A Miami businessman’s organic hemp company was approved for a federal Paycheck Protection Program loan valued between $150,000 and $350,000 months after the business had already shut it down, according to a lawsuit filed last Friday by investors in the company.
McClatchy DC Reports:
What’s more, the investors allege that the businessman, Patrick Horsman, purchased a private plane for more than $1 million after the business had crashed and burned — and after he had applied for the loan from the program, a signature part of the federal COVID-19 relief package, which was designed to help struggling small businesses keep employees on the payroll.
The loans are forgiven if used for payroll and other approved expenses. The program, which allowed banks to largely take borrowers at their word for much of the financial information they were required to submit, was seen by experts as particularly vulnerable to fraud.
Federal records show that a Montana-based company managed by Horsman registered a Canadair Challenger 600 plane on April 28, one day before his hemp company, Integrated CBD, was awarded a PPP loan.
Investors say that Horsman and two partners in Integrated CBD misled them about the company’s prospects, engaged in self-dealing and used funds from the company to pay personal expenses, including Horsman’s credit card bills.
Horsman declined to comment until after reviewing the lawsuit with counsel.
Horsman owns two apartments on Bay Harbor Islands, including a penthouse apartment boasting a private terrace and unobstructed Biscayne Bay view that he purchased last year for nearly $1.6 million.
Horsman, a veteran investment executive who specializes in pairing investors with niche investments, was censured in 2017 by FINRA, the regulator of investment brokers, for violating rules on investing in initial public offerings and failing to disclose several brokerage accounts to his company, Blue Sand Securities, in writing for several months. Horsman was fined $20,000, forced to return the profits from his IPO investments and suspended for 10 days.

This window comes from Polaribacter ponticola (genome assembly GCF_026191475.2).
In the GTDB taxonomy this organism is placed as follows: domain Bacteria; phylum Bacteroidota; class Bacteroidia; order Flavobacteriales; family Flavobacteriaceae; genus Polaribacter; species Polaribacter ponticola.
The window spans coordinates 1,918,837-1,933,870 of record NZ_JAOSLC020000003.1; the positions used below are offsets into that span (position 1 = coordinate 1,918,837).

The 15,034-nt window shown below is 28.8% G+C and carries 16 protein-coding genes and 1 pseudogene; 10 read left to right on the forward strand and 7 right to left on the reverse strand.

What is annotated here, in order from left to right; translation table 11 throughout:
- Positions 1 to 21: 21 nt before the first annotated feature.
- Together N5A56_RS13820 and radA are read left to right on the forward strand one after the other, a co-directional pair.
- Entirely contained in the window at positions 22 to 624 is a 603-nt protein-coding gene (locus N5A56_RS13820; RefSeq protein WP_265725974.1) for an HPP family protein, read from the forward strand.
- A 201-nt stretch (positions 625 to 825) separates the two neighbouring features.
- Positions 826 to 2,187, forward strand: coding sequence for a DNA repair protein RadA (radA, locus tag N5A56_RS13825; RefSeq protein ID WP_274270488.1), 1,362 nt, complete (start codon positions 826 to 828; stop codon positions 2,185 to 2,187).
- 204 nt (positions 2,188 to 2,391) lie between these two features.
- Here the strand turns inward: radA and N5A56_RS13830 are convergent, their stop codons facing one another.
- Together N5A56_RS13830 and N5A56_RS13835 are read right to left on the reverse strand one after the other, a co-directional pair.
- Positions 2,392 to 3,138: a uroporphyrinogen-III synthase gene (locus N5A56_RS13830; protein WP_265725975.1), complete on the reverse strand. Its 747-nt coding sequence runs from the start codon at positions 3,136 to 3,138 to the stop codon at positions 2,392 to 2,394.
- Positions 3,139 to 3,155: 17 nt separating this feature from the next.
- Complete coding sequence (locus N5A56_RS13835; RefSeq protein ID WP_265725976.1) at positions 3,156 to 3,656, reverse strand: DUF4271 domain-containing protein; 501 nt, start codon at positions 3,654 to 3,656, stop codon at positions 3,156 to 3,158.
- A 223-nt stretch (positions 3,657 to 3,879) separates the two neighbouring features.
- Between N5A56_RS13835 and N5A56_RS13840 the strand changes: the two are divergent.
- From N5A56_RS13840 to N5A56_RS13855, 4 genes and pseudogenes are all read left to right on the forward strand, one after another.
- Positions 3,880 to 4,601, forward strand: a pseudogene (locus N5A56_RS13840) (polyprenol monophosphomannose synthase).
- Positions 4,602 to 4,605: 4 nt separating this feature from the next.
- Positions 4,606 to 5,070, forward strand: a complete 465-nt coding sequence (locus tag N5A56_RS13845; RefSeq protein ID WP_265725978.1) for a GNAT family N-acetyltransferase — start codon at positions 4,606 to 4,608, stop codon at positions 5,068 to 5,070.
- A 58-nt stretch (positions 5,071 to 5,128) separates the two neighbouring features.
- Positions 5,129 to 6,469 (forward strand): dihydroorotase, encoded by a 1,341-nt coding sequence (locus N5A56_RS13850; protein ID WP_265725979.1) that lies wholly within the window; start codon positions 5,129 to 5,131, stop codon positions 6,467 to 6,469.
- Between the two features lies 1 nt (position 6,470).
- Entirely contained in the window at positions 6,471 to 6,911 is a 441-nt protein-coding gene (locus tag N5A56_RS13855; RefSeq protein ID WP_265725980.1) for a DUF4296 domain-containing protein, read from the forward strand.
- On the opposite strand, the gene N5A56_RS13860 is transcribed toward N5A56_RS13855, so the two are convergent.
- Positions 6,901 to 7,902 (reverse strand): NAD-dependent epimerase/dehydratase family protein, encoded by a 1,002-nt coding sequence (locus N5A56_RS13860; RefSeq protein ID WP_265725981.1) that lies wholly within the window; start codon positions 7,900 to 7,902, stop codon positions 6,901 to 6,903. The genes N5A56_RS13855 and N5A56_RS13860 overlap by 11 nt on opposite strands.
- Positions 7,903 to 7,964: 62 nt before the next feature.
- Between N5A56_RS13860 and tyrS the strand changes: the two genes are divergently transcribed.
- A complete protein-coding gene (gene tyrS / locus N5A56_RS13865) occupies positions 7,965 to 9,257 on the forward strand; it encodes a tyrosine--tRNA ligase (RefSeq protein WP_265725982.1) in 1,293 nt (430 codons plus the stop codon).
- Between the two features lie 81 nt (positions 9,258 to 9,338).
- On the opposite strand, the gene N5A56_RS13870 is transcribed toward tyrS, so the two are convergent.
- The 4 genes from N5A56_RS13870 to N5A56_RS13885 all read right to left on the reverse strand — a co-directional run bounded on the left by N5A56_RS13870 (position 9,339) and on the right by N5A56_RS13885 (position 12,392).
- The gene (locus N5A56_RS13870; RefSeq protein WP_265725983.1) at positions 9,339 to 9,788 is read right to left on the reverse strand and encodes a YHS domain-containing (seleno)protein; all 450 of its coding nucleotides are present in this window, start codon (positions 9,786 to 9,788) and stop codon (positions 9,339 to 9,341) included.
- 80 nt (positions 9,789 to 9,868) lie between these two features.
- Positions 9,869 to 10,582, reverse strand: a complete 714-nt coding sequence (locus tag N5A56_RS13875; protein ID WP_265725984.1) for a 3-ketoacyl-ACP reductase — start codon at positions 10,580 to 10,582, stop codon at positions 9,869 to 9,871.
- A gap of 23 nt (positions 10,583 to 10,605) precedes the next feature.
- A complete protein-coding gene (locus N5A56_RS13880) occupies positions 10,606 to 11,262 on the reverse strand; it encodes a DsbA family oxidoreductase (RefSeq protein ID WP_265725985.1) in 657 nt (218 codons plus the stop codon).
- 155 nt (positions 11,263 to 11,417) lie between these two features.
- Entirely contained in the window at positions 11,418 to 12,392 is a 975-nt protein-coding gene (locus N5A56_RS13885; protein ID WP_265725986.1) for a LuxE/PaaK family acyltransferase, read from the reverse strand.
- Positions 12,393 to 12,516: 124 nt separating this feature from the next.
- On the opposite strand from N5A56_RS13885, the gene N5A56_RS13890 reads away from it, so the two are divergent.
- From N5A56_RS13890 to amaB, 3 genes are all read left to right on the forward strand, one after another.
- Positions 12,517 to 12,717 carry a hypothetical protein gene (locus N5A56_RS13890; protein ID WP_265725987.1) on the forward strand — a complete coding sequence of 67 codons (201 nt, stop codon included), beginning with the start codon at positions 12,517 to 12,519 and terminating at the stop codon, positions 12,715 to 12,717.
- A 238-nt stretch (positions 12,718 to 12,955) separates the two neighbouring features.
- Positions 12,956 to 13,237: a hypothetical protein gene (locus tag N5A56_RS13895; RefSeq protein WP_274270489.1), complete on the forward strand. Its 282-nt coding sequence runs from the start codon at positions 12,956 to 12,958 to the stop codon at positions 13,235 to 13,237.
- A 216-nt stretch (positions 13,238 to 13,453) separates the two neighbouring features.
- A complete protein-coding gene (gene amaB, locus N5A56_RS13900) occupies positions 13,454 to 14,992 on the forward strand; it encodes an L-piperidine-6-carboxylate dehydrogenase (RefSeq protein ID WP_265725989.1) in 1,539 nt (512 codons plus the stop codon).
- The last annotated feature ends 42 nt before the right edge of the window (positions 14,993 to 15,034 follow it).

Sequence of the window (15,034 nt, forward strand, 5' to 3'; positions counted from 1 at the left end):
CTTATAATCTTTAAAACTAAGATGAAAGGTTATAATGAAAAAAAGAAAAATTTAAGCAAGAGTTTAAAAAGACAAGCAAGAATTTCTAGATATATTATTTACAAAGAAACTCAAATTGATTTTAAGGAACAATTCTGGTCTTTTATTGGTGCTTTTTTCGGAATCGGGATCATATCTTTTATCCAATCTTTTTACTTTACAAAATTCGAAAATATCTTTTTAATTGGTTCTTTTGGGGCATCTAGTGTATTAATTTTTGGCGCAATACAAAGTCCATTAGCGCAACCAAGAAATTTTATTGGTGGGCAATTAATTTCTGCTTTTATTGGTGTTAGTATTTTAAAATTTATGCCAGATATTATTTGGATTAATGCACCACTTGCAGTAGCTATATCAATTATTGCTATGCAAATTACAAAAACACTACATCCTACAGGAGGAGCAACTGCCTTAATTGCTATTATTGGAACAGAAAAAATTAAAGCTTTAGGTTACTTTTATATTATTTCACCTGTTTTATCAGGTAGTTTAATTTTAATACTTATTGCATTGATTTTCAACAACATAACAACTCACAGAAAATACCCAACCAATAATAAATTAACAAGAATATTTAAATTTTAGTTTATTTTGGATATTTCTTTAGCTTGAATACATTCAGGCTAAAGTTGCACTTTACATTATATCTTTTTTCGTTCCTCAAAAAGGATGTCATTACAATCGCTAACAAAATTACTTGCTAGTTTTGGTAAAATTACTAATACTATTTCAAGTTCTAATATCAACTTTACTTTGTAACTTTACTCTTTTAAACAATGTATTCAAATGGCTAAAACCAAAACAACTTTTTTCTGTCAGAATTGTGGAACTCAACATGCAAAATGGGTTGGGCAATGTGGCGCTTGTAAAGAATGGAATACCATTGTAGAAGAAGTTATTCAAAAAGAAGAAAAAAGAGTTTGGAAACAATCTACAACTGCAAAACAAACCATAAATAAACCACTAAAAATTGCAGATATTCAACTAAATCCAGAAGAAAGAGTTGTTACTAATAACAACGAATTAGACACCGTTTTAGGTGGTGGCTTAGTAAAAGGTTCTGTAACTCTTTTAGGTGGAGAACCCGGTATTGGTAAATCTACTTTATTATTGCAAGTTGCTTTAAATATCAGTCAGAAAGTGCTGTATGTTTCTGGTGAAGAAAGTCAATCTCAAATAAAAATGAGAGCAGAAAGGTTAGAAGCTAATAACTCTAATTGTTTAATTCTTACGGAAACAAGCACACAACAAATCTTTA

The hemp company was based in Arizona and Horsman and his partners, Jeffrey Dreyer and Ari Schiff, told investors in 2019 that they had access to 10,000 acres of organic farmland, which they would use to grow organic hemp and extract CBD.
The Arizona lawsuit, filed in Maricopa County, alleges that Horsman’s group overstated the amount of land it controlled and the quality of the land — saying that the land was already successfully producing hemp when it was not.
Additionally, investors say that Horsman and his partners overstated how much funding they had acquired from other sources, announcing in late 2019 that they had raised $50 million in secured debt.
But in January 2020, Horsman told the investors that the company had burned through all of its cash and would need more money to continue. When the investors examined the company’s financial records, they discovered that the company had used company funds to pay roughly $2 million in credit card bills in Horsman’s name.
And investors say that Horsman and his associates also made millions of dollars from a scheme by which entities they controlled purchased the Arizona farmland that was to be used by the company, and then leased it back to the company at an inflated price.
The lawsuit alleges that Horsman laid off all of Integrated CBD’s employees no later than February 2020 but still applied for and received the PPP loan in late April.
The U.S. Small Business Administration, which is administering the program, said that it does not comment on pending litigation.
Earlier in April, the company scheduled an auction for its farming and processing equipment. The two firms conducting the auction did not respond to questions from the Miami Herald about whether the auction took place and was successful.
One of the jilted investors said in the lawsuit that when he confronted Horsman about the alleged misappropriation of funds, Horsman replied, “[W]hy do you care, you only lost 50 grand?”
From McClatchy DC